Odds and Ends
No matter how bad it might be for you…
Feeling down about the recent market drops? Spare a thought for investors in POLY AI. The project, which aimed to raise $50m from its ICO was a blatant pyramid scheme a la disgraced BitConnect which anyone who took even a cursory glance would have avoided. Still, the spectacular fall from $50m to just $784 market cap (that’s not a typo) is remarkable even by crypto standards. A $1m investment at the ico would now be worth under $20, with prices for one AI falling from $20 to $0.00034.
Whilst sympathy is limited, the sheer brazenness of Poly AI is remarkable. A project with a total supply of just 29,000,000 tokens has a single token holder with 680,289,519 tokens, or just 2,345% of the overall supply. The creators also locked all transfers bar their own, meaning those invested have simply had to watch the scammers liquidate their holdings in recent weeks.
Oh, and another ICO also collapsed today, with the Denaro ICO raising $8.7m and running off into the sunset.
Central reserve printing is back
An error in the Ethereum smart contract setup through Coinbase allowed malicious actors to reward themselves with an infinite amount of ETH, via a system that let parties manipulate their account balance and fraudulently add additional ETH to their account. There is no way to know how many people took advantage of this, but it is a reminder of the central importance of the exchanges and the negative impact they can have on the cryptoassets they feature.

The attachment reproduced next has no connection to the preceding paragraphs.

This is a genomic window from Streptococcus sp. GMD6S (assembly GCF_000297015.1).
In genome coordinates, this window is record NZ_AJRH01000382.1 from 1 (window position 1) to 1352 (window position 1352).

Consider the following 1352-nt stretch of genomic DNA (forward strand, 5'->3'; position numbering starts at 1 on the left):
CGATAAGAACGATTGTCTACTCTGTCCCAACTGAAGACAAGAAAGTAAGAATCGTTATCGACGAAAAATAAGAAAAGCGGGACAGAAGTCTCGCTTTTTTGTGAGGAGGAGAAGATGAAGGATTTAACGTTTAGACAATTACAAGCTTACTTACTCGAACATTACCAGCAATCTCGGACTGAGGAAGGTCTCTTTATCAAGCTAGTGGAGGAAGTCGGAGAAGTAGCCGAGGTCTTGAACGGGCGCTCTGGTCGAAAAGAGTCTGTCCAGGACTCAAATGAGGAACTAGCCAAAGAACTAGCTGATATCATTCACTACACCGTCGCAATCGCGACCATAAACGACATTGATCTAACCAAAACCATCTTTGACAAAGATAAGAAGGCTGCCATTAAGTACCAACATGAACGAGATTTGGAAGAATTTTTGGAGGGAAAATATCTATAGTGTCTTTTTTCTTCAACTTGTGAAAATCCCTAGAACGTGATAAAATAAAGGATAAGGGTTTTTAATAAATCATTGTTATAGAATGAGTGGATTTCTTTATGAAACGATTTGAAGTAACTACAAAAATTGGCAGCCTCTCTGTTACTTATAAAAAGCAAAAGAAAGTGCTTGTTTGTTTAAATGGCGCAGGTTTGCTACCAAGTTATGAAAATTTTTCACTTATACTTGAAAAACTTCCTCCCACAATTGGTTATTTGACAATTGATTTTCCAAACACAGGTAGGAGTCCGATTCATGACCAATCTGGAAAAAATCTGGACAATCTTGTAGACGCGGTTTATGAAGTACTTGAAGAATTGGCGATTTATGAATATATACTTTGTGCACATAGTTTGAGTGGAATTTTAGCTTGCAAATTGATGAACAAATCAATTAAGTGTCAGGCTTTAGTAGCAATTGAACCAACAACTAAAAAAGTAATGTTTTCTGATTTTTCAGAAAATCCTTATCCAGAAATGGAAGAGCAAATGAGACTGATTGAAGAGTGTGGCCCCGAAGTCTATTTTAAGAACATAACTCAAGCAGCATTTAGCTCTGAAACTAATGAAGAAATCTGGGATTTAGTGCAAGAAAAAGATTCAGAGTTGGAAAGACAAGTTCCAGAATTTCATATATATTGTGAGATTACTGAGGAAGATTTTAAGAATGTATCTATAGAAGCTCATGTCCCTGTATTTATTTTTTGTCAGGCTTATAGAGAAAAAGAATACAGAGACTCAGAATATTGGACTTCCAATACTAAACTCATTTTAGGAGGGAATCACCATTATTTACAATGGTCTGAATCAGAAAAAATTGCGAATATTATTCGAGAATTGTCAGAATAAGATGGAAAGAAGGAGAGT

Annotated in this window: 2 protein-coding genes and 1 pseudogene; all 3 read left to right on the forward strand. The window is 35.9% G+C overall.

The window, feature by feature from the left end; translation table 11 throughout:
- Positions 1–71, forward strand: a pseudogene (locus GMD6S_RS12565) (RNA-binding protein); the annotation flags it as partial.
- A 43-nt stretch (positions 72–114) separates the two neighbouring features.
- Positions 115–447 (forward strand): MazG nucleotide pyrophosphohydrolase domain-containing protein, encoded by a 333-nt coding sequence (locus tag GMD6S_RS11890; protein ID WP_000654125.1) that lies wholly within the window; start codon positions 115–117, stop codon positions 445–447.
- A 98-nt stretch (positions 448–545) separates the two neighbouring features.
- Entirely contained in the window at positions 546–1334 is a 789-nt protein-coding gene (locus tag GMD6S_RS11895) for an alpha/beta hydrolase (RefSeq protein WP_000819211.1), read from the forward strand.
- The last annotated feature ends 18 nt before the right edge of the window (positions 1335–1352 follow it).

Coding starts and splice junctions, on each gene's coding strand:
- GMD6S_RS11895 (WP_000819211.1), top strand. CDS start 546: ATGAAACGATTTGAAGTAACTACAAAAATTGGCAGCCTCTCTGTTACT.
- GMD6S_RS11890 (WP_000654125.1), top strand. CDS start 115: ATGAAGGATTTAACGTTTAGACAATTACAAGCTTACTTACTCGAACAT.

The bug has since been fixed.
Is it really that popular?
A US survey announced that 8% of the population has invested in cryptocurrency. This is hard to believe, on two counts. Less than a third of people aged 18-29 own any stocks, and although 54% of all Americans do, I suspect this number is skewed by the number of people investing through their pension. Personal investing is on a long decline.
Furthermore, cryptocurrencies are still fairly unknown. 8% would be an extremely high number when viewed in the context of internet searches and the market valuation. The survey only asked 2,000 people and was online only. It also claimed that just 4.3% of women own any crypto, meaning that the proportion of American males holding crypto would be more like ~15%. And, unsurprisingly, the younger generations were the more likely to buy, with just 2.25% of baby boomers and 8% of Gen X’s currently invested. Given millennials (17-34 year olds) have low purchasing power, it likely means that the amounts ‘invested’ are very small. This is borne out by the findings, which has the average amount invested at $1,200.
Regardless, headlines by crypto outlets that claimed this showed that “Today’s Bitcoin Buyers Are Still Early Adopters” are the reverse of what I would expect. If 8% of the entire population is actually invested then in the context of the apathy and disenfranchisement towards traditional investing this number seems high and might suggest limited upside going forward.